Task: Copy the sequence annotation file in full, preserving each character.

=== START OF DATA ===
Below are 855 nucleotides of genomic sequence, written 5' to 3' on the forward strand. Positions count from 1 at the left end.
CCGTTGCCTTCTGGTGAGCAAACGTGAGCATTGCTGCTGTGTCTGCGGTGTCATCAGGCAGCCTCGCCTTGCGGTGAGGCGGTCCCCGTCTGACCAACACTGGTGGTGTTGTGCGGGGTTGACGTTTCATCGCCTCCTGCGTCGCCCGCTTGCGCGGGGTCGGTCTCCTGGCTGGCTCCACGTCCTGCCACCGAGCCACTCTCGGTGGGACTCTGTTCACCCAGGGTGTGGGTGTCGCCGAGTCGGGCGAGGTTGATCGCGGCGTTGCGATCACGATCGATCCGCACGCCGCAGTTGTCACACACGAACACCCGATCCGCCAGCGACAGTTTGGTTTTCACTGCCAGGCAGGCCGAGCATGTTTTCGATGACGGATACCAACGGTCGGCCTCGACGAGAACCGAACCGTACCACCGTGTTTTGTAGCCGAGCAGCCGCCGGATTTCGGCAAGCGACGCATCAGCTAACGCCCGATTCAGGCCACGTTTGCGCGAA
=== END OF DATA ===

Below are 855 nucleotides of genomic sequence, written 5' to 3' on the forward strand. Positions count from 1 at the left end.
CCGTTGCCTTCTGGTGAGCAAACGTGAGCATTGCTGCTGTGTCTGCGGTGTCATCAGGCAGCCTCGCCTTGCGGTGAGGCGGTCCCCGTCTGACCAACACTGGTGGTGTTGTGCGGGGTTGACGTTTCATCGCCTCCTGCGTCGCCCGCTTGCGCGGGGTCGGTCTCCTGGCTGGCTCCACGTCCTGCCACCGAGCCACTCTCGGTGGGACTCTGTTCACCCAGGGTGTGGGTGTCGCCGAGTCGGGCGAGGTTGATCGCGGCGTTGCGATCACGATCGATCCGCACGCCGCAGTTGTCACACACGAACACCCGATCCGCCAGCGACAGTTTGGTTTTCACTGCCAGGCAGGCCGAGCATGTTTTCGATGACGGATACCAACGGTCGGCCTCGACGAGAACCGAACCGTACCACCGTGTTTTGTAGCCGAGCAGCCGCCGGATTTCGGCAAGCGACGCATCAGCTAACGCCCGATTCAGGCCACGTTTGCGCGAA